Is it time to tear down some expressways, or bury them?

Boston's Rose Fitzgerald Kennedy Greenway (near the water in the foreground) now covers what had been the infamous surface  version of the Central Artery, aka "The Distressway.'' -- Photo by Hellogreenway

Boston's Rose Fitzgerald Kennedy Greenway (near the water in the foreground) now covers what had been the infamous surface  version of the Central Artery, aka "The Distressway.''

-- Photo by Hellogreenway

A recent Sunday New York Times Style section (why the Style section?!) ran a story headlined “Exit the Expressway” (the headline has since been updated) about cities looking at tearing down some of those huge highways that were plowed through cities and parks in the construction heyday of the Interstate Highway System and states’ new-road projects.

In many towns and cities these highways rent the urban fabric, cutting off neighborhoods from each other even as they encouraged suburban sprawl. The Times’s story focuses on the Scajaquada (!) Expressway, aka New York State Route 198, in Buffalo. Its construction in the early ‘60s tore the lovely Delaware Park in half. Similar stuff happened in other cities during the orgasmic phase of the Automobile Age.

Now there’s a plan to convert at least part of the expressway into a lower-speed boulevard.  It recalls proposals to turn the infamous 6/10 Connector in Providence into a boulevard.

Removing expressways has worked elsewhere, perhaps most successfully with downtown San Francisco’s Embarcadero Freeway, whose removal helped reenergize the city’s waterfront and led to a real-estate boom in the area.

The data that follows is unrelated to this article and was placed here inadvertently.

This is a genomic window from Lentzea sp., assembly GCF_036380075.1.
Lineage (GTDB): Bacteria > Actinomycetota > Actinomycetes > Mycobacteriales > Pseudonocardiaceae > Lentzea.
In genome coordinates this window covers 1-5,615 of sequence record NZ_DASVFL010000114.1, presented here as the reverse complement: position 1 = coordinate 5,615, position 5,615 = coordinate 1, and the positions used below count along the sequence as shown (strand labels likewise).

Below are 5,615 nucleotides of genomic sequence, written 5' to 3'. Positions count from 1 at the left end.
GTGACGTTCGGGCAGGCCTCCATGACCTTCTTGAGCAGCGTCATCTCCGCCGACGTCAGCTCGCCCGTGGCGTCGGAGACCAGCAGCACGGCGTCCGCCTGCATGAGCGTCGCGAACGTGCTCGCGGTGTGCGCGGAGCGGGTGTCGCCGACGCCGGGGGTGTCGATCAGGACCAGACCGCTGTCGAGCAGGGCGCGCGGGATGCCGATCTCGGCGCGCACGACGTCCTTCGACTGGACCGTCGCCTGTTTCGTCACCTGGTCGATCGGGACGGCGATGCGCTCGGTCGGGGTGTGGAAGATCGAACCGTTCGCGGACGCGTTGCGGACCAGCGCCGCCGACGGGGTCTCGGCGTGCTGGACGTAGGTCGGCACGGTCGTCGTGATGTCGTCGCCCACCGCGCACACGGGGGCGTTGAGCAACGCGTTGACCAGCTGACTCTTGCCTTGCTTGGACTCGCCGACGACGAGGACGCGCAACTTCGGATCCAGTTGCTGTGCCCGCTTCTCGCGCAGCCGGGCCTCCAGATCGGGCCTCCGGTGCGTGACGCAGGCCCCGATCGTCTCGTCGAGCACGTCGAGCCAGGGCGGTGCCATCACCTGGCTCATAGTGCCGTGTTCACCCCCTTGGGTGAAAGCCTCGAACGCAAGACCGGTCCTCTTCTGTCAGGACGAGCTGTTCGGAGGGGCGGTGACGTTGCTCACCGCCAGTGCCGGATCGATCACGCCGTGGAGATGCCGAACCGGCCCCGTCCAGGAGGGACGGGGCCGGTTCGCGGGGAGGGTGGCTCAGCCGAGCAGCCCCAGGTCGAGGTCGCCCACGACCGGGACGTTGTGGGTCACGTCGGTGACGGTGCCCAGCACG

Of course, another way to help repair the damage done to cities, and especially downtowns, by expressways is to put them underground, as was done with Boston’s infamous Central Artery in the Big Dig.  The Central Artery’s roof is now a park. Unfortunately there’s far from enough money to a do a similar project with Route 95 in Providence, which creates a fearsome barrier through the middle of the city. But we can dream….

But what does seem likely is that changes in lifestyles, economics and environmental considerations will prevent a recurrence of the expressway- building boom of the ‘50s through the ‘70s. For one thing, we have a much stronger appreciation now of the need to preserve neighborhoods and to reduce our dependence on cars. Further, young people especially (say 35 and under) drive less than their parents and many of them much prefer cityscapes to suburbia; indeed they're turning parts of suburbia into places that look like walkable cities.

To read The Times’s article, please hit this link:

https://www.nytimes.com/2017/10/21/style/the-end-of-freeways.html